A couple of tax breaks are available for working parents who pay for child care, but you’ll have to choose one or the other. Is it better to pay for child-care expenses using a flexible spending account or to claim the dependent-care credit on my tax return?
Many people will have that question over the next few months, as they make decisions about their employee benefits for 2014. You may be allowed to set aside up to $5,000 in pretax money for the year in a flexiblespending account for dependent-care expenses. Or you could claim those expenses for the dependent-care credit when you file your 2012 tax return. But you can’t use the same expenses for both tax breaks. Most familieswho have access to a dependent-care flexible spending account at work would be better off running their child-care expenses through the FSA.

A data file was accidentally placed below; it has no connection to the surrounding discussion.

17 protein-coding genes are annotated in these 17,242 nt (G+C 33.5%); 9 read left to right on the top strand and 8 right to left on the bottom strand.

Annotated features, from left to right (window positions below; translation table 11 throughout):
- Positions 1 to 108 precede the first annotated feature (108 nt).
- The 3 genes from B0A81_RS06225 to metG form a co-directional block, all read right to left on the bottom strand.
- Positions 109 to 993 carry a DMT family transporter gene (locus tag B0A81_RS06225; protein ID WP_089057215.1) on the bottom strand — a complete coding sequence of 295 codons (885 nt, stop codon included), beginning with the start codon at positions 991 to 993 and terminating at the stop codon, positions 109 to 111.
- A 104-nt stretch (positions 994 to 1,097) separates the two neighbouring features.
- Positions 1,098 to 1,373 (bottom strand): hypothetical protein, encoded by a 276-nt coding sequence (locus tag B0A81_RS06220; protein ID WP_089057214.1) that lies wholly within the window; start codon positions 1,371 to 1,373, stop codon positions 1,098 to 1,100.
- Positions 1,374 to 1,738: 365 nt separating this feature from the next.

Money you set aside in a flexible spending account is not only subtracted from your paycheck before income taxes are calculated, but it also avoids the 7.65% Social Security and Medicare tax. So if you’re in the 15% income-tax bracket, you won’t have to pay the 15% federal tax or the 7.65% Social Security tax, which means that you’ll avoid paying a total of 22.65% in taxes on that money. In that case, contributing the maximum $5,000 to your dependent-care flex plan cuts your tax bill by $1,133. The benefits get even better as your tax bracket rises. If you’re in the 25% bracket, for example, you’ll end up saving 32.65% in taxes on the money you contribute to the FSA — and lowering your tax bill by $1,633. You’ll save even more if your FSA contribution escapes state income taxes.